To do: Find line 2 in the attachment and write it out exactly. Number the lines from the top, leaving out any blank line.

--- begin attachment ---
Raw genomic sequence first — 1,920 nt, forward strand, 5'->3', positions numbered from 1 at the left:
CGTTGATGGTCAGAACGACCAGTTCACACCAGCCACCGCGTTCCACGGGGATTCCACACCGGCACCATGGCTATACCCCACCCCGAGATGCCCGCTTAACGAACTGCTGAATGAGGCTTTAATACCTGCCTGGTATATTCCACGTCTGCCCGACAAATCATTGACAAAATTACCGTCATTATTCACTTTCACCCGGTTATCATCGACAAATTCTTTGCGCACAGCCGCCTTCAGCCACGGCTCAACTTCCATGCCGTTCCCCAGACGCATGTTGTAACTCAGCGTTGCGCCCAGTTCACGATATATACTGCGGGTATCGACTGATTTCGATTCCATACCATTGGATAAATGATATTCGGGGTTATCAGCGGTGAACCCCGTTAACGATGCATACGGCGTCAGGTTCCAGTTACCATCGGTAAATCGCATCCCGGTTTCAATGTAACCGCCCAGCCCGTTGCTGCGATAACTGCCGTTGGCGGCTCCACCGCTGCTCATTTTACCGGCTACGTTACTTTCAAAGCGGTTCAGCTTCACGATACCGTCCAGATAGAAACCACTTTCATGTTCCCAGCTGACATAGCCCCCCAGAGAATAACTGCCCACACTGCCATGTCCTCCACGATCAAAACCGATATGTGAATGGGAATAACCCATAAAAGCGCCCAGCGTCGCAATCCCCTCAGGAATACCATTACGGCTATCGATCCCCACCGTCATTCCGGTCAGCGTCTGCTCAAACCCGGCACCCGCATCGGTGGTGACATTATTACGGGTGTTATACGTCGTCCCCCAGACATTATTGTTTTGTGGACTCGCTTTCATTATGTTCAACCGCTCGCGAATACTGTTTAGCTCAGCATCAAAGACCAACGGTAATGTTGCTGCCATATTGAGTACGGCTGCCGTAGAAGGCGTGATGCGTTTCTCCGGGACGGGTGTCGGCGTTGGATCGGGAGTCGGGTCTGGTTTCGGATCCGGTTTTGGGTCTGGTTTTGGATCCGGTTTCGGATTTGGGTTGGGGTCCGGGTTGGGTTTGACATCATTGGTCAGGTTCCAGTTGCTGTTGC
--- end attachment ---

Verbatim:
CGTTGATGGTCAGAACGACCAGTTCACACCAGCCACCGCGTTCCACGGGGATTCCACACCGGCACCATGGCTATACCCCACCCCGAGATGCCCGCTTAACGAACTGCTGAATGAGGCTTTAATACCTGCCTGGTATATTCCACGTCTGCCCGACAAATCATTGACAAAATTACCGTCATTATTCACTTTCACCCGGTTATCATCGACAAATTCTTTGCGCACAGCCGCCTTCAGCCACGGCTCAACTTCCATGCCGTTCCCCAGACGCATGTTGTAACTCAGCGTTGCGCCCAGTTCACGATATATACTGCGGGTATCGACTGATTTCGATTCCATACCATTGGATAAATGATATTCGGGGTTATCAGCGGTGAACCCCGTTAACGATGCATACGGCGTCAGGTTCCAGTTACCATCGGTAAATCGCATCCCGGTTTCAATGTAACCGCCCAGCCCGTTGCTGCGATAACTGCCGTTGGCGGCTCCACCGCTGCTCATTTTACCGGCTACGTTACTTTCAAAGCGGTTCAGCTTCACGATACCGTCCAGATAGAAACCACTTTCATGTTCCCAGCTGACATAGCCCCCCAGAGAATAACTGCCCACACTGCCATGTCCTCCACGATCAAAACCGATATGTGAATGGGAATAACCCATAAAAGCGCCCAGCGTCGCAATCCCCTCAGGAATACCATTACGGCTATCGATCCCCACCGTCATTCCGGTCAGCGTCTGCTCAAACCCGGCACCCGCATCGGTGGTGACATTATTACGGGTGTTATACGTCGTCCCCCAGACATTATTGTTTTGTGGACTCGCTTTCATTATGTTCAACCGCTCGCGAATACTGTTTAGCTCAGCATCAAAGACCAACGGTAATGTTGCTGCCATATTGAGTACGGCTGCCGTAGAAGGCGTGATGCGTTTCTCCGGGACGGGTGTCGGCGTTGGATCGGGAGTCGGGTCTGGTTTCGGATCCGGTTTTGGGTCTGGTTTTGGATCCGGTTTCGGATTTGGGTTGGGGTCCGGGTTGGGTTTGACATCATTGGTCAGGTTCCAGTTGCTGTTGC